Press Release

Press Release Highway Contractor Resolves Allegations of Illegally Discharging Polluted Stormwater Into Housatonic River

Case Marks Launch of AG Healey’s New Enforcement Initiative to Combat Industrial Pollution
For immediate release:
5/21/2019
  • Office of Attorney General Maura Healey

Media Contact for Highway Contractor Resolves Allegations of Illegally Discharging Polluted Stormwater Into Housatonic River

Chloe Gotsis

BostonA Connecticut-based highway construction company has agreed to pay $100,000 and restore riverbanks along the Housatonic River to settle allegations that its actions at its mining and manufacturing facility in Lee led to the unlawful alteration of those areas and the discharge of industrial material and stormwater pollution into the river, Attorney General Maura Healey announced today. 

Today’s announcement is part of a new civil enforcement initiative out of AG Healey’s Environmental Protection Division that focuses on combatting pollution by enforcing the requirements of the federal Clean Water and Clean Air Acts at industrial facilities in Massachusetts.

The consent decree with Lane Construction Corporation (Lane), entered May 14 by the United States District Court for the District of Massachusetts, resolves allegations that the company violated state and federal clean water laws in its operation of its construction sand and gravel mine and asphalt manufacturing facility on Willow Hill Road in Lee, which borders the Housatonic River. The AG’s complaint, filed in March, alleges that Lane illegally placed industrial material, including gravel, on the banks of the Housatonic River, which spilled over the riverbanks and into the river.

Stormwater pollution is the leading threat to our state’s waterways and wetlands, which are vital natural resources that provide flood control and habitats for our wildlife,” AG Healey said. “This settlement requires important measures to prevent future pollution and help improve the quality of the Housatonic River.”

The AG’s Office alleges Lane discharged the gravel into the river and its banks by moving it around its facility with heavy equipment and by stockpiling it in piles immediately above the river’s banks. According to the AG’s complaint, pollutants from the gravel piles traveled to the river after being mobilized by rain or snowmelt.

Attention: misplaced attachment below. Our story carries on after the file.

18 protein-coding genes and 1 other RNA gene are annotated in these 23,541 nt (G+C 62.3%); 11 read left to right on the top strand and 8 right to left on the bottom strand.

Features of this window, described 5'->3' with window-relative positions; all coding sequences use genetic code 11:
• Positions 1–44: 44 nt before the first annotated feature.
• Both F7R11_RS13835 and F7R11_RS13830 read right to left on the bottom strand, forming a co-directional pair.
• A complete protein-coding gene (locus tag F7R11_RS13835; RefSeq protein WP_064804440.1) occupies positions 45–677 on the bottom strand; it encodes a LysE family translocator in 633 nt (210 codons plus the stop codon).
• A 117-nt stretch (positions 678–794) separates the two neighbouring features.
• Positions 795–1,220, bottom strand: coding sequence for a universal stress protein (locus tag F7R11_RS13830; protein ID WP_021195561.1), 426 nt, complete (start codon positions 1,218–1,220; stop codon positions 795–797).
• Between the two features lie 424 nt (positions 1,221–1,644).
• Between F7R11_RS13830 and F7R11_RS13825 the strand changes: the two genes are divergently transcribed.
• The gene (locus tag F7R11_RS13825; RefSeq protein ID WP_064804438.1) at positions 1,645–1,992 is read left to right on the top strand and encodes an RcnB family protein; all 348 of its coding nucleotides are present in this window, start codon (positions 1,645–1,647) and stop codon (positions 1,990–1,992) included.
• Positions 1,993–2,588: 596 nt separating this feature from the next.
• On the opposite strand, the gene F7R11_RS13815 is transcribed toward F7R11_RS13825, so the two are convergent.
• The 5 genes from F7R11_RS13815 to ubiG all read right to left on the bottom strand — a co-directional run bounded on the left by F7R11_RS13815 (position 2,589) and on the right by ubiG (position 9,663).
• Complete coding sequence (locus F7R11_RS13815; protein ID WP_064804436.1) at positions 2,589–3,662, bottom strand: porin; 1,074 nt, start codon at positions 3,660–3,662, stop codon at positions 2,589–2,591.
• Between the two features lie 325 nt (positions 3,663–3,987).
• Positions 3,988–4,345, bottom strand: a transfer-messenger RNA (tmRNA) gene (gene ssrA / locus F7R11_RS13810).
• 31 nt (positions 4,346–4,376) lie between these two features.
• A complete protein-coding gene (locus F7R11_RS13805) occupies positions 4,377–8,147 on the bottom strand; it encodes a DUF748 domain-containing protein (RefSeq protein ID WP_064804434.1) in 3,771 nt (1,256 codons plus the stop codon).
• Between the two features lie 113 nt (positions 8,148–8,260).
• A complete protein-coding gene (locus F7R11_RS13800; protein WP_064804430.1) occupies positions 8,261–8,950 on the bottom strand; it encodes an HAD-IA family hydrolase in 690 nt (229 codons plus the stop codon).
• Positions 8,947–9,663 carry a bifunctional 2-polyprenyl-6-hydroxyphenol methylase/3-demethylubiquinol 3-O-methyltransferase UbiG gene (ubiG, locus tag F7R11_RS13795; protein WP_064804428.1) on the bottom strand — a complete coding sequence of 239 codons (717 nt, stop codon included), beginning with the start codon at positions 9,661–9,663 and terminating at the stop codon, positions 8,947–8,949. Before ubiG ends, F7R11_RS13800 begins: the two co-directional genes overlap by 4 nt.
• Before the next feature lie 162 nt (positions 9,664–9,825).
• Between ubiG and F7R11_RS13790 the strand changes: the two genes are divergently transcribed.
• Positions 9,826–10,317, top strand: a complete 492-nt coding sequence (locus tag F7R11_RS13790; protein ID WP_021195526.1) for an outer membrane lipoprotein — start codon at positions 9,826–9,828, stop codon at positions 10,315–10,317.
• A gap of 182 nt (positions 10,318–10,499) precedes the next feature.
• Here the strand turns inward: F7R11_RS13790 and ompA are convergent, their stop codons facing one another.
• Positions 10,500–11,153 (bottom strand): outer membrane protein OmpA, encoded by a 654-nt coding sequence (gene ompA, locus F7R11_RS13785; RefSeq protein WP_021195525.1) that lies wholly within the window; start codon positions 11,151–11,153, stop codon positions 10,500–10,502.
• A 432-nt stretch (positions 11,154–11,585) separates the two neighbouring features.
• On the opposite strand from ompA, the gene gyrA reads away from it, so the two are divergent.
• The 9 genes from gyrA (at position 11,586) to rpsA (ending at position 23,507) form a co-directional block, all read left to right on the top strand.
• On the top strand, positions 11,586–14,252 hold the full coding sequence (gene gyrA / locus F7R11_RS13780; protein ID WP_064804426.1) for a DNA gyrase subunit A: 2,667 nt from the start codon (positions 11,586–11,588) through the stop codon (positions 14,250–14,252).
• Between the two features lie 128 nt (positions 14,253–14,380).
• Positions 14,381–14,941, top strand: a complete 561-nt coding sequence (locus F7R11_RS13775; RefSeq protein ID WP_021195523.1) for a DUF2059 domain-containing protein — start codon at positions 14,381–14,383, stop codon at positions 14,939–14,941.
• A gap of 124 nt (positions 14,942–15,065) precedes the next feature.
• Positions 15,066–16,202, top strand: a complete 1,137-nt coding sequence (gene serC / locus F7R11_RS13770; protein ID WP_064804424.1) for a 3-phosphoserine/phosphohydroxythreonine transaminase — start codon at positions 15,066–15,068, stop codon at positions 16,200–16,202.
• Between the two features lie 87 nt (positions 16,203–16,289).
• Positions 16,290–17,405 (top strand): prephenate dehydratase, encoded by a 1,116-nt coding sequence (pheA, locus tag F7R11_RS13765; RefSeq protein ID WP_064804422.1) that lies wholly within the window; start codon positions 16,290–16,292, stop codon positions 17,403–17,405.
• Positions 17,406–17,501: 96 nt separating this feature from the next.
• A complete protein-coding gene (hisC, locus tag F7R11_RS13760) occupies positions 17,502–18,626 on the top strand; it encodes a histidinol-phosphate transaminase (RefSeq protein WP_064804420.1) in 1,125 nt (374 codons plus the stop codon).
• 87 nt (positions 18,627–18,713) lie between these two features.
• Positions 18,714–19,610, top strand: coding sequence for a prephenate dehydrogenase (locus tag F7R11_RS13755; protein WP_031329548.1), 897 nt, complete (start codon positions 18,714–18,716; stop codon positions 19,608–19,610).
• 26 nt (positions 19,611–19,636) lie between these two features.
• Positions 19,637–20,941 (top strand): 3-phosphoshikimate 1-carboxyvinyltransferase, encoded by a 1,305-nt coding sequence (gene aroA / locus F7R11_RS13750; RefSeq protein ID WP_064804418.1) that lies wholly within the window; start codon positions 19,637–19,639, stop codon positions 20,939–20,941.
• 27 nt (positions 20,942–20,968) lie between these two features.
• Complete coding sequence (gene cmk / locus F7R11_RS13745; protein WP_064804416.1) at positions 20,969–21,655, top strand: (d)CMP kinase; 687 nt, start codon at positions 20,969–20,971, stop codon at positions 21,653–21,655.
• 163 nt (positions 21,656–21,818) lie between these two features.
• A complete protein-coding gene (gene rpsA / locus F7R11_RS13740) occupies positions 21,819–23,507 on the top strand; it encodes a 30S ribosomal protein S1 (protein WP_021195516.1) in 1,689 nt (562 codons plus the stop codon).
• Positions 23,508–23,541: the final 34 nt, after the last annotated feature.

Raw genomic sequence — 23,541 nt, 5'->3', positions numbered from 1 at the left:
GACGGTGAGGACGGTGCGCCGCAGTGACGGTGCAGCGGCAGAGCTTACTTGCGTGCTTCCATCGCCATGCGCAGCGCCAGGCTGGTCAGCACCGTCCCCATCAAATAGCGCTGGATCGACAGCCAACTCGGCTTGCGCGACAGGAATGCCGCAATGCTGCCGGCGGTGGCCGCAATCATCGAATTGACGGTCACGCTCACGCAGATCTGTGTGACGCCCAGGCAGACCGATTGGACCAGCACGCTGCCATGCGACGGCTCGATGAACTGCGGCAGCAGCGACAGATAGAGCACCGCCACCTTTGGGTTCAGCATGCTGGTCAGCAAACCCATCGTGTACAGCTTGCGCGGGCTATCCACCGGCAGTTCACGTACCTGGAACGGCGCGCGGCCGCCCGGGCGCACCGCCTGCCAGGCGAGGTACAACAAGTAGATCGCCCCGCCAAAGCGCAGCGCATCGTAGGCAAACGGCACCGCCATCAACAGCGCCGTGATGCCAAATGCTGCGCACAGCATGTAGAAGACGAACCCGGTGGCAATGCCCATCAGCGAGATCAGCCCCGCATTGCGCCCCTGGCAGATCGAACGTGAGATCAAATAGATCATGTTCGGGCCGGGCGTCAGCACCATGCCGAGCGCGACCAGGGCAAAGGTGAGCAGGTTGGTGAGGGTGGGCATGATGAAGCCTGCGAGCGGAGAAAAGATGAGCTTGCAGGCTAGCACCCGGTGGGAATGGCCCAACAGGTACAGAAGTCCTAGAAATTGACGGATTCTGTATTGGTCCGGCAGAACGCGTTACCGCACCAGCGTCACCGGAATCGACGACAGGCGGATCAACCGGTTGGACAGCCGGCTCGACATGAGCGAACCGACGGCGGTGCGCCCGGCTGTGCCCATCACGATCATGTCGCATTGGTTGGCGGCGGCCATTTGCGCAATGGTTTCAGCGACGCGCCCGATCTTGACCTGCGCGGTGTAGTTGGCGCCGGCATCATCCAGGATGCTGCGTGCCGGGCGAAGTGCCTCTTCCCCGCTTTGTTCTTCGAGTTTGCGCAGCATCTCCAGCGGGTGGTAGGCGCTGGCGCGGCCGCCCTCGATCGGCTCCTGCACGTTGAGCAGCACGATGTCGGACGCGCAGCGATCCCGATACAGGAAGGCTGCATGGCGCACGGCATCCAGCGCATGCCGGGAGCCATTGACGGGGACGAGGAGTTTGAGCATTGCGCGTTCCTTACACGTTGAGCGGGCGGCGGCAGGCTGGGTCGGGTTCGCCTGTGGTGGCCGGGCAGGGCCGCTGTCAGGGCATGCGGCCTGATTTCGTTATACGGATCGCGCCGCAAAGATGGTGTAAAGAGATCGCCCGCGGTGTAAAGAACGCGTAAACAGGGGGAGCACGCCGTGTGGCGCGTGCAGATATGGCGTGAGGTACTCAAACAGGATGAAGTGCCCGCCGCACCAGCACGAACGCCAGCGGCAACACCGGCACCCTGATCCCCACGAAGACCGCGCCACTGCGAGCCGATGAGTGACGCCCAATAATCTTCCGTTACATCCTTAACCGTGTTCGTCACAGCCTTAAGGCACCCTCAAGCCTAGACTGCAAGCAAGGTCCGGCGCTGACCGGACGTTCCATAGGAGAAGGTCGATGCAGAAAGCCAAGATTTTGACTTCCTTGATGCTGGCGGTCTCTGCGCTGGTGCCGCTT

Under a federal Clean Water Act permit, Lane and other industrial facilities in Massachusetts must obtain specific authorization for any pollutant discharges, properly monitor and control their stormwater pollutant discharges, report their stormwater sampling results to EPA, and comply with state water protection laws, including the state Clean Waters Act and the Wetlands Protection Act. The AG’s complaint alleges that Lane failed to take these required actions at its Lee facility. Sedimentary material such as gravel that is discharged into waterways or improperly placed on riverbanks destroys habitat, harms aquatic organisms, and can contribute to flooding. The Housatonic River is a state-listed impaired waterbody and is habitat for several species that are endangered or of special concern.

Under the terms of the consent decree, Lane will restore the impacted riverbanks, eliminate any unpermitted stormwater discharges into the Housatonic River, and improve its stormwater monitoring and control measures.

Lane will also pay a total of $50,000 for its violations, including a $25,000 civil penalty payable to the state for its violations of state law and a payment of $25,000 to GreenAgers, a nonprofit organization that provides employment and volunteer opportunities for teens and young adults in the fields of environmental conservation, sustainable farming, and natural resource management. Lane will also pay $50,000 to offset the costs of the AG’s enforcement efforts and for future monitoring of the company’s compliance with the consent decree.

Following today’s announcement, the AG’s new enforcement initiative will continue to protect Massachusetts communities from dangerous pollution, including stormwater pollution. Stormwater pollution is regulated under a variety of federal Clean Water Act permits and is recognized as the largest threat to water quality in the state.

This case was handled by Special Assistant Attorney General Nora Chorover, of AG Healey’s Environmental Protection Division.

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Media Contact for Highway Contractor Resolves Allegations of Illegally Discharging Polluted Stormwater Into Housatonic River

Office of Attorney General Maura Healey 

Attorney General Maura Healey is the chief lawyer and law enforcement officer of the Commonwealth of Massachusetts.
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